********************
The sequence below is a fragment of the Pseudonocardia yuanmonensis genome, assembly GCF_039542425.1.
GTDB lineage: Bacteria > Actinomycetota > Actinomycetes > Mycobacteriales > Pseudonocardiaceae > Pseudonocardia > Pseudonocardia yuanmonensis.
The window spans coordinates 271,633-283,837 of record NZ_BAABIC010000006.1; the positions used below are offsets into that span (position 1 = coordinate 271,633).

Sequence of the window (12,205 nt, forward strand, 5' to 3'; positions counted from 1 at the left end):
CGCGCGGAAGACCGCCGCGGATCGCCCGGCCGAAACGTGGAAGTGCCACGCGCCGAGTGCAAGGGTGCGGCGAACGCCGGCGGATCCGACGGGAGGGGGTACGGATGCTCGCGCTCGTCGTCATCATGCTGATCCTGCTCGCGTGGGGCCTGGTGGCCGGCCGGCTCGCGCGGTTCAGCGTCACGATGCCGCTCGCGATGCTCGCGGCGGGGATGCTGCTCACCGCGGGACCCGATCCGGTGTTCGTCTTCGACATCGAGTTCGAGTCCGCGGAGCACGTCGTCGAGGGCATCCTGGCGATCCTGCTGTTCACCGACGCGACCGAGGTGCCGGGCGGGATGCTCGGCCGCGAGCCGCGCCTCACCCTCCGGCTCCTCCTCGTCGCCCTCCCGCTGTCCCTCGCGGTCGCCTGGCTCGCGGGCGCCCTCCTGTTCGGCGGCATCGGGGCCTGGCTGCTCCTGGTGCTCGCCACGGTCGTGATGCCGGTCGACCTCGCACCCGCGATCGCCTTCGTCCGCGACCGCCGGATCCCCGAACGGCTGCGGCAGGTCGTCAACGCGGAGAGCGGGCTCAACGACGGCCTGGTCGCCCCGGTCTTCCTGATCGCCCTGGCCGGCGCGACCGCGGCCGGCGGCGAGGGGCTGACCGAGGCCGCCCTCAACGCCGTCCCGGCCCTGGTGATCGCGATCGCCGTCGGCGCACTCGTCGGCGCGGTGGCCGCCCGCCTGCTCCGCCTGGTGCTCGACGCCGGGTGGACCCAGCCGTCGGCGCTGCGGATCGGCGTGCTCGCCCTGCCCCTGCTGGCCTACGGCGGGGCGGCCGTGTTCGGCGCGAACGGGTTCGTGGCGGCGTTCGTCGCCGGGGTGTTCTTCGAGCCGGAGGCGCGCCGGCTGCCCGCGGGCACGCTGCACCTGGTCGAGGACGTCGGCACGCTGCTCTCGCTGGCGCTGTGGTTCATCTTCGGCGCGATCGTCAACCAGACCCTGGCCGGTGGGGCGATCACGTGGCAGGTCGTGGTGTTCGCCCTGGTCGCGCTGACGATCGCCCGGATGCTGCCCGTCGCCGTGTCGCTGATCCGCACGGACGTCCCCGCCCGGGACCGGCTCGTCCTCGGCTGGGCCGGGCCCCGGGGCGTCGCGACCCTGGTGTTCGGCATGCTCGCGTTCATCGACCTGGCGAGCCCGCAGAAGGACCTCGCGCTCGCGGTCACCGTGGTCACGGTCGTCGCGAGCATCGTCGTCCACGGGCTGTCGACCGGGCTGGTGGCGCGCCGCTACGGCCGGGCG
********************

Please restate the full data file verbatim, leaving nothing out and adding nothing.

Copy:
The sequence below is a fragment of the Pseudonocardia yuanmonensis genome, assembly GCF_039542425.1.
GTDB lineage: Bacteria > Actinomycetota > Actinomycetes > Mycobacteriales > Pseudonocardiaceae > Pseudonocardia > Pseudonocardia yuanmonensis.
The window spans coordinates 271,633-283,837 of record NZ_BAABIC010000006.1; the positions used below are offsets into that span (position 1 = coordinate 271,633).

Sequence of the window (12,205 nt, forward strand, 5' to 3'; positions counted from 1 at the left end):
CGCGCGGAAGACCGCCGCGGATCGCCCGGCCGAAACGTGGAAGTGCCACGCGCCGAGTGCAAGGGTGCGGCGAACGCCGGCGGATCCGACGGGAGGGGGTACGGATGCTCGCGCTCGTCGTCATCATGCTGATCCTGCTCGCGTGGGGCCTGGTGGCCGGCCGGCTCGCGCGGTTCAGCGTCACGATGCCGCTCGCGATGCTCGCGGCGGGGATGCTGCTCACCGCGGGACCCGATCCGGTGTTCGTCTTCGACATCGAGTTCGAGTCCGCGGAGCACGTCGTCGAGGGCATCCTGGCGATCCTGCTGTTCACCGACGCGACCGAGGTGCCGGGCGGGATGCTCGGCCGCGAGCCGCGCCTCACCCTCCGGCTCCTCCTCGTCGCCCTCCCGCTGTCCCTCGCGGTCGCCTGGCTCGCGGGCGCCCTCCTGTTCGGCGGCATCGGGGCCTGGCTGCTCCTGGTGCTCGCCACGGTCGTGATGCCGGTCGACCTCGCACCCGCGATCGCCTTCGTCCGCGACCGCCGGATCCCCGAACGGCTGCGGCAGGTCGTCAACGCGGAGAGCGGGCTCAACGACGGCCTGGTCGCCCCGGTCTTCCTGATCGCCCTGGCCGGCGCGACCGCGGCCGGCGGCGAGGGGCTGACCGAGGCCGCCCTCAACGCCGTCCCGGCCCTGGTGATCGCGATCGCCGTCGGCGCACTCGTCGGCGCGGTGGCCGCCCGCCTGCTCCGCCTGGTGCTCGACGCCGGGTGGACCCAGCCGTCGGCGCTGCGGATCGGCGTGCTCGCCCTGCCCCTGCTGGCCTACGGCGGGGCGGCCGTGTTCGGCGCGAACGGGTTCGTGGCGGCGTTCGTCGCCGGGGTGTTCTTCGAGCCGGAGGCGCGCCGGCTGCCCGCGGGCACGCTGCACCTGGTCGAGGACGTCGGCACGCTGCTCTCGCTGGCGCTGTGGTTCATCTTCGGCGCGATCGTCAACCAGACCCTGGCCGGTGGGGCGATCACGTGGCAGGTCGTGGTGTTCGCCCTGGTCGCGCTGACGATCGCCCGGATGCTGCCCGTCGCCGTGTCGCTGATCCGCACGGACGTCCCCGCCCGGGACCGGCTCGTCCTCGGCTGGGCCGGGCCCCGGGGCGTCGCGACCCTGGTGTTCGGCATGCTCGCGTTCATCGACCTGGCGAGCCCGCAGAAGGACCTCGCGCTCGCGGTCACCGTGGTCACGGTCGTCGCGAGCATCGTCGTCCACGGGCTGTCGACCGGGCTGGTGGCGCGCCGCTACGGCCGGGCG